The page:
Handshake: More than Meets the Eye
It turns out that a handshake conveys more than it appears on the surface. People obviously make assessments through touch and sight as part of a handshake, but it turns out smell may play a more important role than previously thought.
Noam Sobel of the Weizmann Institute of Science, in Israel, took note of an observation made by epidemiologists in 2008 about just how often people touch their faces. Dr. Sobel had a hunch that it might have something to do with the gathering of scents — and could thus bear on the question of whether human beings secrete odiferous signalling molecules, sometimes known as pheromones. To test this idea his team invited 280 volunteers into their laboratory for an undisclosed experiment. The volunteers were first asked to wait alone for a few minutes. Then an experimenter (taken from a pool of 20 men and women) greeted them with or without a handshake, explained that the trial would start soon, and left. Little did the volunteers know that the experiment, details of which appear this week in eLife, had long since begun. They were being filmed the whole time.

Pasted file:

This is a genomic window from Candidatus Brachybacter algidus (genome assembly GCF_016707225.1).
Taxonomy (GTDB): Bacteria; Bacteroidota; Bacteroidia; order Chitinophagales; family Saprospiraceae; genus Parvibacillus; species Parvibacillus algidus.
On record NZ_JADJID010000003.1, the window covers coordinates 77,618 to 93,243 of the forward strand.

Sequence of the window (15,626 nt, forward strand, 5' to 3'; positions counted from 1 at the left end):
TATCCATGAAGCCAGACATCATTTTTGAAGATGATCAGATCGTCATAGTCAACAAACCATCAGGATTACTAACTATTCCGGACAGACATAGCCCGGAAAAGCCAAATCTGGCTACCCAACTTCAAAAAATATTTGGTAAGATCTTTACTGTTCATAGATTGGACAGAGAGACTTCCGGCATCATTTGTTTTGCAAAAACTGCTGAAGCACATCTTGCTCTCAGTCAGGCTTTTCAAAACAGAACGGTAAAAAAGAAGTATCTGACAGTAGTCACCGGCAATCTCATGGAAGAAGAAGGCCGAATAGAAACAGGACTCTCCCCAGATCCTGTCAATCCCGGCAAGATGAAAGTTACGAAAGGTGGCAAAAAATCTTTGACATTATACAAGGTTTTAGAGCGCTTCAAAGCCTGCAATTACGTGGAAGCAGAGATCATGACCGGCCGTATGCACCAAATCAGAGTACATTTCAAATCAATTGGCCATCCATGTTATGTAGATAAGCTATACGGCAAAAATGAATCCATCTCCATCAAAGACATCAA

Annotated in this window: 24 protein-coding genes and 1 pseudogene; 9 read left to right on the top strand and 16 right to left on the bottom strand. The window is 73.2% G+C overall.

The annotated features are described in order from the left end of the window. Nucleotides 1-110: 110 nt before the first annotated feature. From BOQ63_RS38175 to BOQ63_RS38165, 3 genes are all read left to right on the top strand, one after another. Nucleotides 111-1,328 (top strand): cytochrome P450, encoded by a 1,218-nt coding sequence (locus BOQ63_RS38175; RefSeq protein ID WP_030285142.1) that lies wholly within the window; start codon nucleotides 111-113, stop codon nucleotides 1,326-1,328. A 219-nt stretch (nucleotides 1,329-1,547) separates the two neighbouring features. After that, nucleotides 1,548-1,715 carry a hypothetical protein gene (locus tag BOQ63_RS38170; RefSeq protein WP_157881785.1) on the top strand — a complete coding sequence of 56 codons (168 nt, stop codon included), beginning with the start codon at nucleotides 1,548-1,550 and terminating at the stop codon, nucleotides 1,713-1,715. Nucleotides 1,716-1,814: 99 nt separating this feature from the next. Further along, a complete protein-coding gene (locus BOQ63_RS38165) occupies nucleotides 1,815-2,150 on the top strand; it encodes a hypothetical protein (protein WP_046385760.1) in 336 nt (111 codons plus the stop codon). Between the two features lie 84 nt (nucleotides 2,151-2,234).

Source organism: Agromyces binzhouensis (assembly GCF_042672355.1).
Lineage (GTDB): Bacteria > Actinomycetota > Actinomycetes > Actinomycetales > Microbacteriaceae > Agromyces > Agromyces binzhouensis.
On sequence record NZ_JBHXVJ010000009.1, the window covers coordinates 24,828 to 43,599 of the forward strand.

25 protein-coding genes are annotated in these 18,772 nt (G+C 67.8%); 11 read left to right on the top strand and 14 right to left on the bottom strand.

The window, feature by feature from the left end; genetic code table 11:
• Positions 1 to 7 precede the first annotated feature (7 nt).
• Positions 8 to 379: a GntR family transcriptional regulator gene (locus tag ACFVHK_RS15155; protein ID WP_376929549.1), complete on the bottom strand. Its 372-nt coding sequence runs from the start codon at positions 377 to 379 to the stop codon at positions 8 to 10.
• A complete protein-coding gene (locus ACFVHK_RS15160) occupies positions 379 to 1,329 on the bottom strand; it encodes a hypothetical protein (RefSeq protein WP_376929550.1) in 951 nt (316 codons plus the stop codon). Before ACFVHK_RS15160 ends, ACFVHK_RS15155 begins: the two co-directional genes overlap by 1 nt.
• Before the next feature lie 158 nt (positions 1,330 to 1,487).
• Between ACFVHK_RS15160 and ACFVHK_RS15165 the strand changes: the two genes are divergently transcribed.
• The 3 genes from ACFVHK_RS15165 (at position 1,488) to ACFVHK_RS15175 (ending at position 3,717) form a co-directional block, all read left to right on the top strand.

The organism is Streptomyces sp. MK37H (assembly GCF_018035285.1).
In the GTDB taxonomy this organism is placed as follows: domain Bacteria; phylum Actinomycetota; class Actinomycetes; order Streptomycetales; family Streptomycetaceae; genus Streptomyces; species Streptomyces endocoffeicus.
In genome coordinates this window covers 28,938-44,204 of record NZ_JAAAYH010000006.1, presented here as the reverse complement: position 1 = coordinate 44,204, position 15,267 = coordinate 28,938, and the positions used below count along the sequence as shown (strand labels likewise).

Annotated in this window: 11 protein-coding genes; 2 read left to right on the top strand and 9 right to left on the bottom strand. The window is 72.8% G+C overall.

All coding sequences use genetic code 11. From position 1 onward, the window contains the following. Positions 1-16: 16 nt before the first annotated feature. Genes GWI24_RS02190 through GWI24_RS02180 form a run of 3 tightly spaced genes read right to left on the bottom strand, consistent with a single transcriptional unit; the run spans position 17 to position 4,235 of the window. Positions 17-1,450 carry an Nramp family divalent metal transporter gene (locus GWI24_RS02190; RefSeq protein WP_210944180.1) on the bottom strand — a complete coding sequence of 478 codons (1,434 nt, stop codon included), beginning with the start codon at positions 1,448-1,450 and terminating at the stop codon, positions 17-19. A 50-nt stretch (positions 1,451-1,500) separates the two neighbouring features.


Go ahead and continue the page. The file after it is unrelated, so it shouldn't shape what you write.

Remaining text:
Dr. Sobel and his colleagues measured how often volunteers placed their hands near their faces before and after the greeting, and whether this differed between those who had shaken hands and those who had not. They found that people who had been greeted with a handshake touched their faces more often than those who had not been, and also that such face-touching tended to be closer to their noses. To find out whether face-touching was accompanied by sniffing, as Dr Sobel’s hypothesis would predict, the team fitted another group of volunteers with gizmos that measured nasal airflow, and repeated the experiment. They discovered that the rate of flow more than doubled when volunteers touched their faces: a clear sign that they were smelling something.
Not all of Dr. Sobel’s observations make immediate sense. If the purpose of sniffing is to learn something about the person with whom you have just shaken hands then it would be expected that the hand sniffed was the one which did the shaking. That, though, was true only when the shakee was of the same sex as the shaker. Those who shook hands with someone of the opposite sex more often smelled the hand that had not done the shaking. Dr. Sobel does not, at the moment, have any idea why that might be the case. Nor does he know which chemicals, carrying what information, are being transferred. He has though done a few preliminary experiments to show that molecules such as squalene, hexadecanoic acid and geranylacetone — known to be chemical signals in some other species — can indeed be passed on by a simple handshake.